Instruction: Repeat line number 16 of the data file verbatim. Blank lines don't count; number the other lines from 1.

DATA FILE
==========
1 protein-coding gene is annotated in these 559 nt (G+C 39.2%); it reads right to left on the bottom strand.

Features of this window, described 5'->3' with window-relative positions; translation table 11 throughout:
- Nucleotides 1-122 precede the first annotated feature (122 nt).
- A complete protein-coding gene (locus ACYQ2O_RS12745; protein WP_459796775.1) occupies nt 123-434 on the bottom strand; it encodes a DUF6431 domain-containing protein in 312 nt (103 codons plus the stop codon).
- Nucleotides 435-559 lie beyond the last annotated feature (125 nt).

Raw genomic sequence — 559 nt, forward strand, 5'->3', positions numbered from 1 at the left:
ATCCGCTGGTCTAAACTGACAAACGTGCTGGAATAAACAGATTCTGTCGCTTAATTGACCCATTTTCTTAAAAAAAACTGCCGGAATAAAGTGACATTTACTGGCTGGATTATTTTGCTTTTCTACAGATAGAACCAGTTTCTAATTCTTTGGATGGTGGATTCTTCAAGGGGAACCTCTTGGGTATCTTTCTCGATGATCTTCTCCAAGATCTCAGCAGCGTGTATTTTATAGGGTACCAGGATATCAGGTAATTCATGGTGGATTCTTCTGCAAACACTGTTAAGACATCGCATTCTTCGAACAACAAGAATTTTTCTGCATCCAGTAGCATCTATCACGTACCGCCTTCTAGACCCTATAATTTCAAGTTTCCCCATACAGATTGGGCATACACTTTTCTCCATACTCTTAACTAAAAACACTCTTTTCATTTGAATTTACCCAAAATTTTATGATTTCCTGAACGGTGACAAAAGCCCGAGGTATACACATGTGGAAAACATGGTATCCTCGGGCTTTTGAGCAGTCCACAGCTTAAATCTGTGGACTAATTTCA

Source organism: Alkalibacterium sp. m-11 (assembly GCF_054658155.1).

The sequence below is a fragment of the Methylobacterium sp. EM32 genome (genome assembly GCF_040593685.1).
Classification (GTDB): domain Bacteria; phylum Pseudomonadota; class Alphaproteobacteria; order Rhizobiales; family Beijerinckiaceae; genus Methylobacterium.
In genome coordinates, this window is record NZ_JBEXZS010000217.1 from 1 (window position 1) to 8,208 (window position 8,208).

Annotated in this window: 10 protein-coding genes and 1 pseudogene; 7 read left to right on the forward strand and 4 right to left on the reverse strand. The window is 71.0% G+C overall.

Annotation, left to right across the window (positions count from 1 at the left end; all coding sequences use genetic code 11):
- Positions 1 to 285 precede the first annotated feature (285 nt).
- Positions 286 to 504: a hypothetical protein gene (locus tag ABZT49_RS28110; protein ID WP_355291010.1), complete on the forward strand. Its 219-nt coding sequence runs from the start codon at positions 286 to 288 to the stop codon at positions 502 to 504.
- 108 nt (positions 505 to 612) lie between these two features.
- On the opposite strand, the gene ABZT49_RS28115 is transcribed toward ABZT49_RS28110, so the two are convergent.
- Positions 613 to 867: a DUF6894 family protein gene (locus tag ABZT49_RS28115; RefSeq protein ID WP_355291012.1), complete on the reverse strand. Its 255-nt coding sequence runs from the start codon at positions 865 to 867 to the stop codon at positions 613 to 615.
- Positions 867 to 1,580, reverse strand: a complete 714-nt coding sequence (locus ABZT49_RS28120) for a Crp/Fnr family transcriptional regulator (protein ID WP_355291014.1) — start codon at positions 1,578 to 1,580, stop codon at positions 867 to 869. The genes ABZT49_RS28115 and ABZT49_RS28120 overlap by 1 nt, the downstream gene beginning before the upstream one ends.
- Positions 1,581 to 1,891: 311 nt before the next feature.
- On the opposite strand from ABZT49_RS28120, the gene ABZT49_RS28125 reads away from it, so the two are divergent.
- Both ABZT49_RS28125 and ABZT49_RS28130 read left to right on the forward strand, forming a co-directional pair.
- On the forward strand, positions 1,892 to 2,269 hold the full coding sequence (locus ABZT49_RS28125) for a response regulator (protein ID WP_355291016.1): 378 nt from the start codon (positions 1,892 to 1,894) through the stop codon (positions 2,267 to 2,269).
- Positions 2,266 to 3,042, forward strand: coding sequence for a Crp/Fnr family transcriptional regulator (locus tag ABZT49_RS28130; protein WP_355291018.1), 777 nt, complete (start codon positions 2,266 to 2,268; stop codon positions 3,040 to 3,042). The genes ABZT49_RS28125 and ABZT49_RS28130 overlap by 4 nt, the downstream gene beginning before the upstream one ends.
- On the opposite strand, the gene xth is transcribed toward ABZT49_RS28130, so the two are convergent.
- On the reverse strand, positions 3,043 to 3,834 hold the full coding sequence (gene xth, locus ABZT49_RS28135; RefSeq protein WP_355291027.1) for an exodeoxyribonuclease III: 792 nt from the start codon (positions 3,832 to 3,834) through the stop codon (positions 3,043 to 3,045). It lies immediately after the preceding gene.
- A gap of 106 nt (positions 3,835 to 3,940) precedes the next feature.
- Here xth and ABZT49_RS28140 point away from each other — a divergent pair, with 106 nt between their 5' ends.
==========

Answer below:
- 108 nt (positions 505 to 612) lie between these two features.